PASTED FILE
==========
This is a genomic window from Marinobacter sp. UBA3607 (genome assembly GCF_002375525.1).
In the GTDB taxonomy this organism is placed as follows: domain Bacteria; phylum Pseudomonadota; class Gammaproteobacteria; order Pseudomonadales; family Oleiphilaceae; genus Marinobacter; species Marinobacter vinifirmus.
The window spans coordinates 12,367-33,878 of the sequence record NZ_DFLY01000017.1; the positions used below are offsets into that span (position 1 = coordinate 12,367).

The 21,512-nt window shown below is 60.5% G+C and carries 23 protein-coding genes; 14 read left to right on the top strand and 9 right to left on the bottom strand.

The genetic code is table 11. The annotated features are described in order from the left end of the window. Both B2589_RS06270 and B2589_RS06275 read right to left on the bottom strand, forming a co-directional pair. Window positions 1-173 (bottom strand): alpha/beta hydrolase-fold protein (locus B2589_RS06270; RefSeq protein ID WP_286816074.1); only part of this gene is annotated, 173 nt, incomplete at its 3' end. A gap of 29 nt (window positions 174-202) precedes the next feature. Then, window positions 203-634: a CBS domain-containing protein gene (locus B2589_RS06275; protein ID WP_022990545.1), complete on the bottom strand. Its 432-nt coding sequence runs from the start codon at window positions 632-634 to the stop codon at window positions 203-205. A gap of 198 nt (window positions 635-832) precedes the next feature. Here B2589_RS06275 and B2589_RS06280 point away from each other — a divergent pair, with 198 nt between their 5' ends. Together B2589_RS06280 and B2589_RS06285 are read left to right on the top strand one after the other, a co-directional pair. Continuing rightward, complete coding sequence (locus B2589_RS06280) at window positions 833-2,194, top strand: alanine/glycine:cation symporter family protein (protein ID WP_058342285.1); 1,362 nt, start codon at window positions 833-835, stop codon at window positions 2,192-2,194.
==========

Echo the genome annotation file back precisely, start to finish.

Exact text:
This is a genomic window from Marinobacter sp. UBA3607 (genome assembly GCF_002375525.1).
In the GTDB taxonomy this organism is placed as follows: domain Bacteria; phylum Pseudomonadota; class Gammaproteobacteria; order Pseudomonadales; family Oleiphilaceae; genus Marinobacter; species Marinobacter vinifirmus.
The window spans coordinates 12,367-33,878 of the sequence record NZ_DFLY01000017.1; the positions used below are offsets into that span (position 1 = coordinate 12,367).

The 21,512-nt window shown below is 60.5% G+C and carries 23 protein-coding genes; 14 read left to right on the top strand and 9 right to left on the bottom strand.

The genetic code is table 11. The annotated features are described in order from the left end of the window. Both B2589_RS06270 and B2589_RS06275 read right to left on the bottom strand, forming a co-directional pair. Window positions 1-173 (bottom strand): alpha/beta hydrolase-fold protein (locus B2589_RS06270; RefSeq protein ID WP_286816074.1); only part of this gene is annotated, 173 nt, incomplete at its 3' end. A gap of 29 nt (window positions 174-202) precedes the next feature. Then, window positions 203-634: a CBS domain-containing protein gene (locus B2589_RS06275; protein ID WP_022990545.1), complete on the bottom strand. Its 432-nt coding sequence runs from the start codon at window positions 632-634 to the stop codon at window positions 203-205. A gap of 198 nt (window positions 635-832) precedes the next feature. Here B2589_RS06275 and B2589_RS06280 point away from each other — a divergent pair, with 198 nt between their 5' ends. Together B2589_RS06280 and B2589_RS06285 are read left to right on the top strand one after the other, a co-directional pair. Continuing rightward, complete coding sequence (locus B2589_RS06280) at window positions 833-2,194, top strand: alanine/glycine:cation symporter family protein (protein ID WP_058342285.1); 1,362 nt, start codon at window positions 833-835, stop codon at window positions 2,192-2,194.